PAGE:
June 14, 2016

It’s a crucial time for the world’s coral reefs and there’s no better time for scientists to share what they know.

I’ll be there in Hawaii at the International Coral Reef Symposium (June 19 - 24) as scientists discuss a wide range of topics including basic distributions and patterns of fishes and coral, conservation and management actions, and solutions to help mitigate the impacts of climate change.

The presenters include an Ocean First Education grantee who will talk about mesophotic reef systems, the coral reefs that exist beyond typical SCUBA limits at depths where it’s dark (between 50 and 150 meters).

The data are bleak. We are on the tail end of some of the world’s worst coral bleaching. Look no further than the fact that 93 percent of the Great Barrier Reef shows signs of bleaching. In all, 20 percent of the reef is expected to die.

Research boat

I’ll discuss a project I conducted a few years back when we surveyed coral reef along the entire coast of east Africa. We sailed the entire coast, stopping every 100 km to conduct rigorous surveys using both stereo-video cameras and still cameras to determine abundance, diversity, and biomass data of fish populations.

This was the first extensive survey of the east African coral reefs and we incorporated surveys across a wide range of human use and pressure. We measured pristine remote reefs and those under protection through marine management plans, such as marine protected areas. We also surveyed areas where fishing pressures are heavy and some where dynamite fishing continues to this day.

Our research has helped advance conservation strategies in the region but some of the findings buck normal trends. They indicate that what we know from other spots around the world may not apply in east Africa.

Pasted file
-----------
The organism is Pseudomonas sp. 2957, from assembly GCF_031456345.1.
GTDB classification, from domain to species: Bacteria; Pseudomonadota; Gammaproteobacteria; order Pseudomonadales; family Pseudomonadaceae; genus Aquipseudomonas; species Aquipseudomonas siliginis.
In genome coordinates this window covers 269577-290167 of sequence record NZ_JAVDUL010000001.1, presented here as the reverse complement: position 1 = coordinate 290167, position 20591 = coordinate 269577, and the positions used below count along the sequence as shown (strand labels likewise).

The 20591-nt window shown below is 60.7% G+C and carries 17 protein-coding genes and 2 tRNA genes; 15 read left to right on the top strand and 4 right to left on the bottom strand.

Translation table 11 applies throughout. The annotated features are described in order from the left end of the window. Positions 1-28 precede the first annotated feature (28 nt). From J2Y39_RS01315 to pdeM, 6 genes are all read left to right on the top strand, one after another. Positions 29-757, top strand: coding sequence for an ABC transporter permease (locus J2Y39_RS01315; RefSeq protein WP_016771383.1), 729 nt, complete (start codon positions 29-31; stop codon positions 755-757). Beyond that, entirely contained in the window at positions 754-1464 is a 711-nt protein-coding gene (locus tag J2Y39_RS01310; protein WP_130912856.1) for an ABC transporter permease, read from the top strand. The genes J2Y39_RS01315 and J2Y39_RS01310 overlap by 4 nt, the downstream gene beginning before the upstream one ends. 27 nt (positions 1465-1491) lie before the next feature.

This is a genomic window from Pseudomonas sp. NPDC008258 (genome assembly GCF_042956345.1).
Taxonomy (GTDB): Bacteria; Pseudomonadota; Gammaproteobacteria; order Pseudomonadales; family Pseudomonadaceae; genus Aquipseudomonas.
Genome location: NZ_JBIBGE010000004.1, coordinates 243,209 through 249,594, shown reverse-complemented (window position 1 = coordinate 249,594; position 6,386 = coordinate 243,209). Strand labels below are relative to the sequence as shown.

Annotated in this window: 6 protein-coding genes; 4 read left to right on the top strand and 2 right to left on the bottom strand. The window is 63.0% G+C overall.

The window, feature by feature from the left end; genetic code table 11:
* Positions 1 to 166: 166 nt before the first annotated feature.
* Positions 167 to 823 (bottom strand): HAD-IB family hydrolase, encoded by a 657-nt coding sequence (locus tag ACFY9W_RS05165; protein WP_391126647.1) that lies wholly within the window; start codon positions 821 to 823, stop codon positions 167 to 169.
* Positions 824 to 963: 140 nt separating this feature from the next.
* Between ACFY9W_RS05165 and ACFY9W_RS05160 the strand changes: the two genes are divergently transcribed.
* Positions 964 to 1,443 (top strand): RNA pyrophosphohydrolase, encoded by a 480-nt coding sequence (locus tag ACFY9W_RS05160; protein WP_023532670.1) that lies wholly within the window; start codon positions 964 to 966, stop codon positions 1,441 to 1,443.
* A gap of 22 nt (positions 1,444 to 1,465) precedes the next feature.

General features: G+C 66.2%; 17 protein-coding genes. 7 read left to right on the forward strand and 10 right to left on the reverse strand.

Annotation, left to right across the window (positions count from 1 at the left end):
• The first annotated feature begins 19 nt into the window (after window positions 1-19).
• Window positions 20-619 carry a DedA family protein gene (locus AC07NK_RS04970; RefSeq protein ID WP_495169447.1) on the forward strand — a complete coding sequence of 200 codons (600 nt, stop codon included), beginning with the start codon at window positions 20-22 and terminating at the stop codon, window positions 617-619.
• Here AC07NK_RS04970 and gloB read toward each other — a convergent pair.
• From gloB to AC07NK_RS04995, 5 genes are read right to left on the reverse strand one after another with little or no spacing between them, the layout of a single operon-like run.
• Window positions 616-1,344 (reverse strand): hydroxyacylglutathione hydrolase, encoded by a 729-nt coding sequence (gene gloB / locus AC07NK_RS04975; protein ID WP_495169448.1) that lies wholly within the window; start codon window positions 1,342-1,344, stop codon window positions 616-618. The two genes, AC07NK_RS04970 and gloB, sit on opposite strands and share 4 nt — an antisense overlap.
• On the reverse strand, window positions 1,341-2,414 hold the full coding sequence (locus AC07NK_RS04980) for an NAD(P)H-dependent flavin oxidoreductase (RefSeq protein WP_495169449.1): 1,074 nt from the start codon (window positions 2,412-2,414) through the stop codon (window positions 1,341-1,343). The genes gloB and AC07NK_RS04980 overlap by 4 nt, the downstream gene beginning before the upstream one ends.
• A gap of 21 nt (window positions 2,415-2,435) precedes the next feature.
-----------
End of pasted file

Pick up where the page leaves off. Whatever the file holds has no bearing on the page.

For instance?

Well, one general rule of thumb is that species richness usually declines as we move away from the equator but this does not occur off the coast of east Africa. We found numerous spots along the coast that were very poor in the number of species and other areas were quite rich, but this was not related to latitude.

Reef survey

Furthermore, generally as you move along the coast the number of shared species from the start point to the end decreases, but this did not happen. We found over ~70% of the species found in the north were still found in the south; here wasn’t a decrease at all. This indicates that the species along the whole coast are generalists and are suited to a wider range of environmental variables.

For Ocean First Education, attending a conference of this scale is a testament to our commitment to science and research and ensures we keep up to date with the latest scientific findings from around the world. This in turn enhances the education materials we develop and it keeps our students informed of the latest science trends.

Keep a lookout on twitter (@OceanFirstEdu) from the 20th - 24th of June, as I'll be tweeting from the conference and providing peeks into the talks and workshops I attend.

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